I had the privilege of being one of several business associates asked to deliver a memorial eulogy recently for a prominent 35-year TEC member.
Sam Jacobsen, founder of PDQ Convenience stores, was a man of great presence and a true visionary ahead of his time.
What struck me was that each eulogy presented was poignant and captivating, but in different ways. This month, I’d like to share my thoughts on what makes a great eulogy. If you’re ever called upon to deliver one, these tips will help you prepare.
A brief biography
Describe pertinent highlights from the individual’s early years. Note special accomplishments in things such as sports, academics and extra-curricular activities. Include, if appropriate:
- Heritage – family tree information.
- Early work interests.
- Social or volunteer involvement.
- Marriage history, children and grandchildren.
- Work history and accomplishments.
- Hobbies, including unusual travel experiences.
- Participation in the military.
- Public recognition received.
In each case, the amount of detail provided should focus on stories. Rather than just a chronological report, find tidbits of interesting information associated with the person’s life journey that might be unknown to many people in the audience but bring fond memories to the family.
Use names of others who have formed a supporting cast over the years to illuminate sides of his or her life that corroborate your remarks in the form of “silent witnesses” to what you are describing.
Enduring personal characteristics
This is the most important part of a eulogy because it captures the true essence of the deceased. Here are five questions to get you thinking about this:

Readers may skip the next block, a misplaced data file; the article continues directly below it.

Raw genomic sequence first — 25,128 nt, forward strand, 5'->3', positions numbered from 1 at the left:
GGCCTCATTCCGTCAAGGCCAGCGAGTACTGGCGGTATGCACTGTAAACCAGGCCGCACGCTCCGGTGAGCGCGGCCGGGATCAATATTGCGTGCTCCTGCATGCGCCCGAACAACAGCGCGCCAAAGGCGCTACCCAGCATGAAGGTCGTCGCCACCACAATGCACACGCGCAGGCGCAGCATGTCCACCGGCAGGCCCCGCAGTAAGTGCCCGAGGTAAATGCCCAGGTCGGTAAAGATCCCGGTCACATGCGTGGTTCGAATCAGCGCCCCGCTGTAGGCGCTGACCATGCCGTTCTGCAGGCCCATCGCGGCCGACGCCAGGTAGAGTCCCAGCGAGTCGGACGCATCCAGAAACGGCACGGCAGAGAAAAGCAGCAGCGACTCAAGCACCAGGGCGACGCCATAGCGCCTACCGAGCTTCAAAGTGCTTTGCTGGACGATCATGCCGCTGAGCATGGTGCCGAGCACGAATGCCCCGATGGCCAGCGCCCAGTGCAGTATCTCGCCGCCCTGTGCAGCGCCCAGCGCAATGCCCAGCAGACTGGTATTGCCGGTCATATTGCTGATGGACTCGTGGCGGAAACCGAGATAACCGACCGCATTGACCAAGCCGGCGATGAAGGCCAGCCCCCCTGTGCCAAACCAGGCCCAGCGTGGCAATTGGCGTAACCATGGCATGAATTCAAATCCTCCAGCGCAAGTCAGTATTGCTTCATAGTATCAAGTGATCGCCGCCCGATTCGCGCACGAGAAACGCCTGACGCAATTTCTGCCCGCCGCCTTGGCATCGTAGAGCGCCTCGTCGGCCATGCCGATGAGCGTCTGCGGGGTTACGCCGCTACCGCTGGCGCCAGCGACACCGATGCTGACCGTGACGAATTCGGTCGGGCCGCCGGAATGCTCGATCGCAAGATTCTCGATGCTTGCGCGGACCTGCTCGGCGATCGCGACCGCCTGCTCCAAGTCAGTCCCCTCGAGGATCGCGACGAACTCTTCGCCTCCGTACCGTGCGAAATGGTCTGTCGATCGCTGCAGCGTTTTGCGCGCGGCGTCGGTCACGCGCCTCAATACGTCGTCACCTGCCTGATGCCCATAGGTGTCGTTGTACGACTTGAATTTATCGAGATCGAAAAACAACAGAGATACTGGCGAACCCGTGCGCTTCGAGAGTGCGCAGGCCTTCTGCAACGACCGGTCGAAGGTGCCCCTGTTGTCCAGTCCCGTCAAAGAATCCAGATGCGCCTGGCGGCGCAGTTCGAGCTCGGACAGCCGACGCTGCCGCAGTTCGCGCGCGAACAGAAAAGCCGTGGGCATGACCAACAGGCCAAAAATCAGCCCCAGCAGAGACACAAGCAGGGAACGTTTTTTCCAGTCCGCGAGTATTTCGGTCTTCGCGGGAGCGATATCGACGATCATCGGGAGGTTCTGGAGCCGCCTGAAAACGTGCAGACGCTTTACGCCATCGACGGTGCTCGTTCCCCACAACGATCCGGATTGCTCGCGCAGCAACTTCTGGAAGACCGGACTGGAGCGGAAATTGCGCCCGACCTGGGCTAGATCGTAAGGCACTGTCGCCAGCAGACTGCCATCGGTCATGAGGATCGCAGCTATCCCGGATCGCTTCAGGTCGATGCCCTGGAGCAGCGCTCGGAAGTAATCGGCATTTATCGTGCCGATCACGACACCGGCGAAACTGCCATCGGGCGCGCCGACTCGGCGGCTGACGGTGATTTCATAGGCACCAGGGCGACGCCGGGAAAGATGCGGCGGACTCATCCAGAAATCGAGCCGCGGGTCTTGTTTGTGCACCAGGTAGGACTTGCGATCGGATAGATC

- How would you describe the person’s basic life character?
- How would you describe their “driving force” as it would apply to family, friends and their work environment?
- How would you characterize their values and belief systems?
- How would you describe their impact on others in their lives?
- What was his/her “light side” like?
Once again, in each case, a simple example or a story helps to solidify the point. Recalling a name or two to illustrate the point makes your comments more alive and vivid. In other words, the more personalized you can make your summary of personal characteristics, the more memorable is the eulogy.
Religious or spiritual orientation
It’s important to differentiate between a person who was deeply religious and active in the religious community versus someone who had a passionate spiritual commitment but wasn’t an active participant in formalized religion. Both are worthy of recognition and comment.
Describe significant charitable contributions or their participation in voluntary community programs. Quotes from benefactors add a personal dimension.
Having the proper set-up for a eulogy is just as important as the words you say. Whether there are 30 or 300 people in the audience, you want to reach each one of them with your tribute to the deceased. A few ideas:
- Make sure the sound system, if required, is adequate.
- Make sure the point from which you are speaking is clearly visible to everyone.
- Your audience shouldn’t be able to see your notes or script.
- Your own personal dress should be appropriate and consistent with the family’s desires. Some may wish it to be a somber occasion, others more of a celebration or party atmosphere.
- Making eye contact with family members during the eulogy is, perhaps, most important.
- Recording the eulogy is, of course, a family option.
Multiple eulogy presenters
It isn’t unusual to have several people designated to present remarks. Although it isn’t always possible, it helps to coordinate with the other presenters to prevent unnecessary duplication.
This speaks directly to the time issue. The most effective eulogies are brief, about 10 minutes or less when there are multiple presenters. Once the eulogy exceeds 30 minutes, the audience becomes less attentive.
Make it memorable
I’ve seen maybe 20 eulogies or memorial events in my life, and each one had its own personality.
I can still remember what some speakers said 20 years ago. But if you asked me to recall what was said at other eulogies, I couldn’t tell you.
The most important point, of course, is the meaning and emotional value that the immediate family gains. This should be the primary objective of a eulogy.
Until next month, while I hope you aren’t called on to give a eulogy anytime soon, remember these tips when the time comes.